Today, Public Knowledge sent letters urging the Department of Justice and state attorneys general to evaluate whether Google’s search market conduct is anticompetitive and violates antitrust law.
To assist with any investigation, Public Knowledge recommends the antitrust enforcers give full consideration to a new research paper by Professor Fiona Scott Morton of the Yale School of Management and David Dinielli of the Omidyar Network. The paper argues that Google engaged in anticompetitive behavior by setting up a series of exclusive contracts with cell phone manufacturers and online content companies to be their default search engine, which may violate the law.
Additionally, the paper explains how Google appears to have violated the law by structuring its search engine results page to make it harder for specialized search alternatives — services like Yelp, Expedia, or Lending Tree — that could collectively take significant revenue chunks from a general search engine. If the enforcers find that facts support the concerns outlined in this paper, we believe such conduct in search would likely be anticompetitive and illegal in the U.S. The analysis provided in this paper should serve as a guide to what a comprehensive antitrust case against Google in the search market might look like.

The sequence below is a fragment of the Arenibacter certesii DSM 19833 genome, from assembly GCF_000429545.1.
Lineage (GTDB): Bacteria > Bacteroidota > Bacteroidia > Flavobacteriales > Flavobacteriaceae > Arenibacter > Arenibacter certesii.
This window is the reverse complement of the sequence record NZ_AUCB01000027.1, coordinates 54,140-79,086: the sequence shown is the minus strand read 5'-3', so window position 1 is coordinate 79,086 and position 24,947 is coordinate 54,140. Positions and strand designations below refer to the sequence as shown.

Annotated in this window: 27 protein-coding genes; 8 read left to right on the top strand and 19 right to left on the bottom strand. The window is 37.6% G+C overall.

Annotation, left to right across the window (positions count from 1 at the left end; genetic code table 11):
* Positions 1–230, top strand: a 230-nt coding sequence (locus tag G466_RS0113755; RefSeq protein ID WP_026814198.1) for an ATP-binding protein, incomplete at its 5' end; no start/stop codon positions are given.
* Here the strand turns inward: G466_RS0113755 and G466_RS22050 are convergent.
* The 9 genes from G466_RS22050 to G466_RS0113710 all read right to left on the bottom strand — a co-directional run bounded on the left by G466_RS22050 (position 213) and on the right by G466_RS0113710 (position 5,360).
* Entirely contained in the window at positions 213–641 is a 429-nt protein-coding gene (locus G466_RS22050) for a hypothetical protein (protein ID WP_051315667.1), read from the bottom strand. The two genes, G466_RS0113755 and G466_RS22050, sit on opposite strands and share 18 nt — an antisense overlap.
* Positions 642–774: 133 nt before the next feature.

The following is an excerpt from the letter:
“A lack of competition in search harms consumers and advertisers, as well as other search providers and potential entrants. It may also have important societal harms not considered by antitrust. Of particular interest to antitrust enforcers should be the harm to innovation. If faced with competition, Google would have had to build a better search engine. The search engine is such an important product that years of stagnation caused by a lack of competition have likely had harmful effects that are broad and difficult to quantify.”
You may view the DOJ letter as well as the research paper, “Roadmap for a Monopolization Case Against Google Regarding the Search Market,” for more information. You may also view the previous papers, “Roadmap for an Antitrust Case Against Facebook” and “Roadmap for a Digital Advertising Monopolization Case Against Google” to learn more about Big Tech’s potential antitrust violations.
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